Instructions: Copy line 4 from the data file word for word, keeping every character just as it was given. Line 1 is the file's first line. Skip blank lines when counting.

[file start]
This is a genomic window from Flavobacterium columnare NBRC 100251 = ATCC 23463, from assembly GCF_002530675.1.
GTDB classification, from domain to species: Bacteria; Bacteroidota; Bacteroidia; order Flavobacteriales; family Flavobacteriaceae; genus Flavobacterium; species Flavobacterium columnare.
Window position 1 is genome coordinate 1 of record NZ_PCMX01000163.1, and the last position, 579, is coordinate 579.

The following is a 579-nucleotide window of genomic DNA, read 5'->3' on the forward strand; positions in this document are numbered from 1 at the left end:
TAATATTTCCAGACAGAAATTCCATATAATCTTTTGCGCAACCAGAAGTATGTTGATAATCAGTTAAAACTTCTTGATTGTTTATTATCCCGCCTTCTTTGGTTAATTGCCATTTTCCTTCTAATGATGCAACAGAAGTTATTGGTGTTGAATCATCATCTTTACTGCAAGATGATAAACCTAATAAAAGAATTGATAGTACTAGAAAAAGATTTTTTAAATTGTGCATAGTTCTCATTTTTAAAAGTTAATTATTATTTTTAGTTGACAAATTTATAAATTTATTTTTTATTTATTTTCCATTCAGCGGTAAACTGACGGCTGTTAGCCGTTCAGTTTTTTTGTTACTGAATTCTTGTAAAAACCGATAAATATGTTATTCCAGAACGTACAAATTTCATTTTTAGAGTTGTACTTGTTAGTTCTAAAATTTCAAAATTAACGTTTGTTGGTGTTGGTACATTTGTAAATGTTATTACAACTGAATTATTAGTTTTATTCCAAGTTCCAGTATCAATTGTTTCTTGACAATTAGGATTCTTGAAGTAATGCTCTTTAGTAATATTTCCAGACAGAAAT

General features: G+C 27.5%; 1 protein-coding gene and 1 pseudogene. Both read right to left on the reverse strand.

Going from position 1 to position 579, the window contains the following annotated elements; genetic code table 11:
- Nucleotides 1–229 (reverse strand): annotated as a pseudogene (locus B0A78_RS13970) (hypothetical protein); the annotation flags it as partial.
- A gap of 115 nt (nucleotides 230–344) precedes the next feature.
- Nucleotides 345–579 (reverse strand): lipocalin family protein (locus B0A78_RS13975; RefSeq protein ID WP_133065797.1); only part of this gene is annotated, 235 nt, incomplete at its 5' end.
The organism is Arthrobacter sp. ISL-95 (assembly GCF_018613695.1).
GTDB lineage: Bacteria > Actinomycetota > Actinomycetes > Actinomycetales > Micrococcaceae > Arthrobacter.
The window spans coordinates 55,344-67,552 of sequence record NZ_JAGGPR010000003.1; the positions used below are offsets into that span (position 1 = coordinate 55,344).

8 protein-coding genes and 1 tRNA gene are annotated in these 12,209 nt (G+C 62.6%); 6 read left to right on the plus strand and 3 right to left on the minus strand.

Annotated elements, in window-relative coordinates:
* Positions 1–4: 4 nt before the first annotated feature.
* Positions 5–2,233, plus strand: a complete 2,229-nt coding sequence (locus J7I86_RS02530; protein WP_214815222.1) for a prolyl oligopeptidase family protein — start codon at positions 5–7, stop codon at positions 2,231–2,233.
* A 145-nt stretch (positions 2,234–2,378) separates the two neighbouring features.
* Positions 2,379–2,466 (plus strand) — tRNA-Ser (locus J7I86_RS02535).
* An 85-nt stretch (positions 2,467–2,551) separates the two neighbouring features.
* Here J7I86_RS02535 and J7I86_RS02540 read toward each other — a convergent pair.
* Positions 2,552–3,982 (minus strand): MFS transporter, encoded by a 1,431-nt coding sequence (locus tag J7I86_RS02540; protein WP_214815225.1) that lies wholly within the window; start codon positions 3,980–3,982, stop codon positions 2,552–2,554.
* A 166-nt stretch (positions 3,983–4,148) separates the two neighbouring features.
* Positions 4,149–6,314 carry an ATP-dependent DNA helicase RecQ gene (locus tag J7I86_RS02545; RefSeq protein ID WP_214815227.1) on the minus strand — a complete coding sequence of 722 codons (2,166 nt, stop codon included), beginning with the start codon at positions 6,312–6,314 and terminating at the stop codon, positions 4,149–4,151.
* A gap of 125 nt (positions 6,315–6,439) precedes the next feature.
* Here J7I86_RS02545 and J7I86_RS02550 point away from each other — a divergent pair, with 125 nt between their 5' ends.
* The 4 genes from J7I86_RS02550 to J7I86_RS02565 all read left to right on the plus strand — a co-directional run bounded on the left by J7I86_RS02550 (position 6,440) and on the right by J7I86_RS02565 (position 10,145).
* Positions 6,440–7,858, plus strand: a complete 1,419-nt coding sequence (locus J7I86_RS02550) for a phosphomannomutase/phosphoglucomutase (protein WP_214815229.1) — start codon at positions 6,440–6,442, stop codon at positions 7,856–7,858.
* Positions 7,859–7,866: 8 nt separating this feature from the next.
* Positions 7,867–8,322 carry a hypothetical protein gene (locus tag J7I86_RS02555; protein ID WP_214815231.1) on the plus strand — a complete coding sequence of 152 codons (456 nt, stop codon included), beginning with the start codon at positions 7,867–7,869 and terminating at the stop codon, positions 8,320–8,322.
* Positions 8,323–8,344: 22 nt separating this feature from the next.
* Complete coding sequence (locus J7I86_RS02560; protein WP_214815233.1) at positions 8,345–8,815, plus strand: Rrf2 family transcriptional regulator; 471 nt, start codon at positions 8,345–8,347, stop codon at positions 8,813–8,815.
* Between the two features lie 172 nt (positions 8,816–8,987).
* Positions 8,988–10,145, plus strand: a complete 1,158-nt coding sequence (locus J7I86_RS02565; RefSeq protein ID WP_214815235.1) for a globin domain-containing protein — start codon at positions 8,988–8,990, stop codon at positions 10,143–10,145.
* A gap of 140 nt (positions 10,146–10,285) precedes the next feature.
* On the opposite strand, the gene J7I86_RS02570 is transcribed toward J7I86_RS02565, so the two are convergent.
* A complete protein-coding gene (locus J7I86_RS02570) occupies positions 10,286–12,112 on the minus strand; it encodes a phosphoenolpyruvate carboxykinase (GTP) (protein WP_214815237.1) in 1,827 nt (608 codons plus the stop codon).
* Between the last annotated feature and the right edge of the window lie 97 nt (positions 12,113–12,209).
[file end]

The following is a 579-nucleotide window of genomic DNA, read 5'->3' on the forward strand; positions in this document are numbered from 1 at the left end: